# The longest sequence of numbers with a certain divisibility property

EDIT- result. westzynthius(1931) showed that we can create a $p_x$ denizen longer than $p_x \times log(log(log(p_x)))$... Meaning for large enough prime numbers, the maximum denizen is much larger than $2p_x, 3p_x$ etc.

Definition - Denizen

A sequence $\lbrace a_k \rbrace$ is a denizen if all of it's members are prime numbers, i.e $a_0, a_1, ... a_n \in \mathbb{P}$; and it satisfies the following condition; if "$a_{x_1} =y_1$", "$a_{x_2} =y_2$", "$x_1 \pm m_1y_1 \neq x_2 \pm m_2 y_2$ when $y_2<y_1$" and "$m_3$ isn't divisible by $y_1$"; then "$a_{x_1 \pm m_1y_1}=y_1$" and $"a_{x_1 \pm m_3} \neq y_1$" (where $m \in\mathbb{N}$ where $y \in\mathbb{P}$ and where $x \in\mathbb{Z}$).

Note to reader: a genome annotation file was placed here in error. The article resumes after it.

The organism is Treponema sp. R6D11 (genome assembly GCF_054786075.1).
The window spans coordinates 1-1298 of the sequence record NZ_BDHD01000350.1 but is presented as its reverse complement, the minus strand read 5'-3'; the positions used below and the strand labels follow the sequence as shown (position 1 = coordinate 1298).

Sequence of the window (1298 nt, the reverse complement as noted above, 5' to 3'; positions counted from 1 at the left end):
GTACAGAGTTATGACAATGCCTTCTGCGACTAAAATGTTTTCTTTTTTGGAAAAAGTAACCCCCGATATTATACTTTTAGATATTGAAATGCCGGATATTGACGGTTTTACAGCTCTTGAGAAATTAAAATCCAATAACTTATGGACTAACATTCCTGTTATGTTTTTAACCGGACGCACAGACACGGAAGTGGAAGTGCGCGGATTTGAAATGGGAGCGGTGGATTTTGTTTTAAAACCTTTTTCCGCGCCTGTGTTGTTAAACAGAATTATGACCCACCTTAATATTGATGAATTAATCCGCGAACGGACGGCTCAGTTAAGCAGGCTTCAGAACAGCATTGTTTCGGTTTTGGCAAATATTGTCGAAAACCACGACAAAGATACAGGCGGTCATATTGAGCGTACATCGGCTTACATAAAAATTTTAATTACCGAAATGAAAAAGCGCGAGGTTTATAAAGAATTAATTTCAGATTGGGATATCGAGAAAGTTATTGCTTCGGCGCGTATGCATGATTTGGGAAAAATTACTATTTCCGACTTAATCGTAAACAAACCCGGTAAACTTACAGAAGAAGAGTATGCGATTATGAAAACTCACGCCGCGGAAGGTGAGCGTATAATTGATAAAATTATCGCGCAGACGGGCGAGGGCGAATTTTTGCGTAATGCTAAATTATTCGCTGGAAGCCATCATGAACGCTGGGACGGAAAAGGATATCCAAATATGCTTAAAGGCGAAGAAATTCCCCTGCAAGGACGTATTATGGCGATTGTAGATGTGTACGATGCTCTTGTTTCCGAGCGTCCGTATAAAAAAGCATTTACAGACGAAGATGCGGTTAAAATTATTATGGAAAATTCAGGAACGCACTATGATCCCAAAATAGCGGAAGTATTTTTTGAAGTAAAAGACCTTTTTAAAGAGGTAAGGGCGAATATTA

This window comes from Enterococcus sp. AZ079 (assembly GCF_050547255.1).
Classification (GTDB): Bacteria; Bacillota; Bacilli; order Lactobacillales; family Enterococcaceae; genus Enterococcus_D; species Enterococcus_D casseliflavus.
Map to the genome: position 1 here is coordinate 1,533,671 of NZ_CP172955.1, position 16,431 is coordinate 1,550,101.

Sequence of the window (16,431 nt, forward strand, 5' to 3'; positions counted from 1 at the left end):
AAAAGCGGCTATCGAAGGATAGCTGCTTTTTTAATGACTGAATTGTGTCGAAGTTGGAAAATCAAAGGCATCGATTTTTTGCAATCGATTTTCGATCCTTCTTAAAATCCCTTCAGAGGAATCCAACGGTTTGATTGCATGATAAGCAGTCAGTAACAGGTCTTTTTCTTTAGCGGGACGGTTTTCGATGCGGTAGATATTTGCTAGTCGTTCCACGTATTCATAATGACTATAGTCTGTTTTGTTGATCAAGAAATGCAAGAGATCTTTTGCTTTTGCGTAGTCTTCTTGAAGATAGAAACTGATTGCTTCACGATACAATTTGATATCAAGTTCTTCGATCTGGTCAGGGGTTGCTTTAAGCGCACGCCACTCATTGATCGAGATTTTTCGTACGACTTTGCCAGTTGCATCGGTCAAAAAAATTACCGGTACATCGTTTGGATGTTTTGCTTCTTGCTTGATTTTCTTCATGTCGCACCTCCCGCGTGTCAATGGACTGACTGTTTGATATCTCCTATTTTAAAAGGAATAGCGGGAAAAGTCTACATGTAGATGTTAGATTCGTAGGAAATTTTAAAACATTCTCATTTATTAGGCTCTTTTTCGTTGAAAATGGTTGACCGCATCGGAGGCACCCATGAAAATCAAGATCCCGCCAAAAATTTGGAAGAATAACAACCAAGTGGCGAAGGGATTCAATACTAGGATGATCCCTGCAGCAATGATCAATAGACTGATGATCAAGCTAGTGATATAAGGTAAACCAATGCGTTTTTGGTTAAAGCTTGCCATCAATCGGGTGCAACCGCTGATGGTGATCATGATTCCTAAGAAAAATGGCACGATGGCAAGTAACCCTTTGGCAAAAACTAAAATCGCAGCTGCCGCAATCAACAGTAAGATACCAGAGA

Let a denizen consisting of prime numbers up to and including $p_\alpha$ be denoted $\lbrace a_k \rbrace ^{p_\alpha}$. For example; a denizens that can be denoted as $\lbrace a_k \rbrace^7$ is {2,7,2,3,2,5,2}.

Question

What is the maximum length $\lbrace a_k \rbrace ^{p_\alpha}$ can take?

Attempt

In order to find the maximum length a denizen $\lbrace a_k \rbrace ^{p_\alpha}$ can take I considered denizens of two different types.